Who Needs A Faculty Advisor When You Can Have An Adaptive Advising Tool?

July 26, 2011, 6:33 pm

The Bill and Melinda Gates Foundation is giving Tennessee a $1 million grant to help college students take the most efficient steps to a degree. The grant will fund a new computerized advising program….The computer software looks at students’ transcripts and experience and suggests areas the student may be interested in – and the courses to take to follow that path. Joe White, Nashville Public Radio, July 26, 2011

When the neoliberal education professionals adjunctified higher education, I always wondered how they were going to solve the problem of not having full-time faculty available to actually meet with students. Now we know:  getting a good grade in a course will be similar to clicking “Like” on Facebook; students can be advised by a computer to take other courses like that one.  Thanks to the Gates Foundation, students at Austin Peay State University will also be steered away from things the computer thinks they aren’t suited for.  This, Governor Bill Haslam (R) explains, will avoid the “false starts along major paths” that waste so much taxpayer money.

Curriculum will now be organized with marketing software similar to that used by Amazon to filter your reading choices.

The state’s plan used the “the Adaptive Advising Tool,” a new tool designed at APSU that uses an algorithm based on prescriptive analytics to provide tailored course recommendations to students – based not just on degree requirements but on likelihood of success in the course.

The program’s designed compares it to the match-books technology used by, which takes the books you own and purchase and suggests books bought by other people who bought the same books you have.

So what’s wrong with this picture, other than the fact that state systems have given up on the idea that actual teachers would work with students, get to know them, and help them craft an education that aligns with their interests and aspirations?  Or that students might do badly in something, figure out what went wrong, and then try again? Or the notion that students should only pursue what they are already good at and abandon things that are difficult? Or the idea that college might offer a student something that was utterly different than what s/he had learned in high school — which nowadays would not be that hard to do, since NCLB means that we don’t teach what we can’t test? (And by the way, speaking of Amazon, why does Kindle keep shilling Jaycee Dugard’s memoir of her 15 year experience as a sexual captive even though I have never indicated by any other purchase that I want to know about this? Does this not raise the possibility that students could be “advised” to take courses that politicians and corporations want them to take in the guise of an objective computerized course selection system?)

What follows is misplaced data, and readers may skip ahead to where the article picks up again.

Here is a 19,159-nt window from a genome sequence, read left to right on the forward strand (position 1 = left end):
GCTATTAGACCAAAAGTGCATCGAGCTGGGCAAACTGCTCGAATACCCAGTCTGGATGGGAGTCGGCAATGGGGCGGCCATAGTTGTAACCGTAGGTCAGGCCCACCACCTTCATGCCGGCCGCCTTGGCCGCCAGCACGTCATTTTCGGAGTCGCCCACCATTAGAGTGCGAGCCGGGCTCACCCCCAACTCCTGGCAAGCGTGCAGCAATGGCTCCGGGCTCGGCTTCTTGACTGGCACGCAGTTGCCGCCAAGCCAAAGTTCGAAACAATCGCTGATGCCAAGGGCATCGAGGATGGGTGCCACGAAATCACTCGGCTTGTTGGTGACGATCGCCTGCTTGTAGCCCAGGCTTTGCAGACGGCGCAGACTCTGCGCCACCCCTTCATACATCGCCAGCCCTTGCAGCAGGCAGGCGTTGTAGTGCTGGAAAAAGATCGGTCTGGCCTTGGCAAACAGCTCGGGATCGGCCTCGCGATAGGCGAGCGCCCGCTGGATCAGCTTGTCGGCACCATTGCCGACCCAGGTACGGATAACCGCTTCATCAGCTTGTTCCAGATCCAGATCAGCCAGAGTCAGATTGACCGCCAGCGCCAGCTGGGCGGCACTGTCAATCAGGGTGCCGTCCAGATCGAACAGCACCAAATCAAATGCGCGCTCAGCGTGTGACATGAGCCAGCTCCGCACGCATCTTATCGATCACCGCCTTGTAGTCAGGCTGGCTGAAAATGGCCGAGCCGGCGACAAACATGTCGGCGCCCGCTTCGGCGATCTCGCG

I’ll start you off with what else is wrong here.  Governor Haslam’s not-so-veiled interest in getting students out of college as quickly as possible because education still costs money that could otherwise be spent on tax cuts for corporations: uh, I mean supporting a “business-friendly environment.”  If you go to Haslam’s webpage, he doesn’t have  a section called “Education.”  It is called “Education and Workforce Development.” As Haslam explained, having students enrolled a minute longer than necessary costs money:

“It is a factor both to the student- there is a cost involved for being in school – to the work force, in terms of having a prepared work force. And third, to the state. With everybody that’s in public institution, the state and the taxpayer subsidize them, to a degree. So the quicker we can complete those degrees, the better.”

Atta boy, Governor Haslam (a history major from Emory, who never went to a public school in his life or chose courses without an advisor.)  Nowadays, you don’t have to be on welfare to be a welfare queen:  Wisconsin and New Jersey have added public employees to the list, and Tennessee has added college students.

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